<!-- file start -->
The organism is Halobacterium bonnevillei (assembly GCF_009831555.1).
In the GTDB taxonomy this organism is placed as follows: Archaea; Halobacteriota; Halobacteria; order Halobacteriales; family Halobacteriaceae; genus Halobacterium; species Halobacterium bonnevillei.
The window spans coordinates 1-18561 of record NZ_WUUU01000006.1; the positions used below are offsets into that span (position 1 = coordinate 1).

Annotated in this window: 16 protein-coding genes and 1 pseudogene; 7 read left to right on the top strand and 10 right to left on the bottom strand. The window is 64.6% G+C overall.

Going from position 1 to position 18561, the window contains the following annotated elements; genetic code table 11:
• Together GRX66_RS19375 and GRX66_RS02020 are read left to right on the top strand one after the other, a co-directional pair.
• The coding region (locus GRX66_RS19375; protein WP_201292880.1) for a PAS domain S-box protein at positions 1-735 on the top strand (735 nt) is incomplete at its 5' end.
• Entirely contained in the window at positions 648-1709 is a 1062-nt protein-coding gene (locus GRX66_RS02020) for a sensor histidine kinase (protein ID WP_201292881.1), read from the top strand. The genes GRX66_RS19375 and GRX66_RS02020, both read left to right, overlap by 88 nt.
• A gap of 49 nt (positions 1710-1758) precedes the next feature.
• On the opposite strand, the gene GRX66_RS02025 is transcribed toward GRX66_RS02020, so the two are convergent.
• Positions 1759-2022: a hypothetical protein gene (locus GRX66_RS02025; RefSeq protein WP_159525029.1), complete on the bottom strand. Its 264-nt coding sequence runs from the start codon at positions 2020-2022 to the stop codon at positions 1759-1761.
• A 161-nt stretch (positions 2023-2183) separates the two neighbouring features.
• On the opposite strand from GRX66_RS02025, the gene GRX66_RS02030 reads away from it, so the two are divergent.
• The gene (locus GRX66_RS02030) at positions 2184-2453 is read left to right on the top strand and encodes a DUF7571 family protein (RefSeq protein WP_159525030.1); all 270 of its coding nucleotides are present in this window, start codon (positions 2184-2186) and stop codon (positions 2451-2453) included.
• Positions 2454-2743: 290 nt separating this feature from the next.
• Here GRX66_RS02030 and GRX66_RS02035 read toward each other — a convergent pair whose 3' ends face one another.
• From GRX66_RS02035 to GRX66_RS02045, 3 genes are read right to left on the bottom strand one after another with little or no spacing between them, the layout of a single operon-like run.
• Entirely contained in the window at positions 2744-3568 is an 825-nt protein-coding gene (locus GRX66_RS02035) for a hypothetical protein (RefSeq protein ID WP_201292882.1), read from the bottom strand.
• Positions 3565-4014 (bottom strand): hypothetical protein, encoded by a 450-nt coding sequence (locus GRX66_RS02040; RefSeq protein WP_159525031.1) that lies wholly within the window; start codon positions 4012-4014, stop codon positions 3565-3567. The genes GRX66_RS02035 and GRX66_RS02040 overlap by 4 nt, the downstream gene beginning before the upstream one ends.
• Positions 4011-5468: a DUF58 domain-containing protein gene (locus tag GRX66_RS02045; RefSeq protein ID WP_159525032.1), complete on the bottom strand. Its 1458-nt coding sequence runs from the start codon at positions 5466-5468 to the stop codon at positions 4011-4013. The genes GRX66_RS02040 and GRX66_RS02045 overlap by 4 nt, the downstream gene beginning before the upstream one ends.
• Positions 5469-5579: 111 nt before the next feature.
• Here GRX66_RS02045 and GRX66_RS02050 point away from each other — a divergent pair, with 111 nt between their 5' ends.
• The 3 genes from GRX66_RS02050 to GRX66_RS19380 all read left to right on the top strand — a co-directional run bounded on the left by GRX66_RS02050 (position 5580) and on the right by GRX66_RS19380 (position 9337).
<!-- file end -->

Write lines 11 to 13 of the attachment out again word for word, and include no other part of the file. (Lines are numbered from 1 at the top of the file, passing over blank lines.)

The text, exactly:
• Positions 1759-2022: a hypothetical protein gene (locus GRX66_RS02025; RefSeq protein WP_159525029.1), complete on the bottom strand. Its 264-nt coding sequence runs from the start codon at positions 2020-2022 to the stop codon at positions 1759-1761.
• A 161-nt stretch (positions 2023-2183) separates the two neighbouring features.
• On the opposite strand from GRX66_RS02025, the gene GRX66_RS02030 reads away from it, so the two are divergent.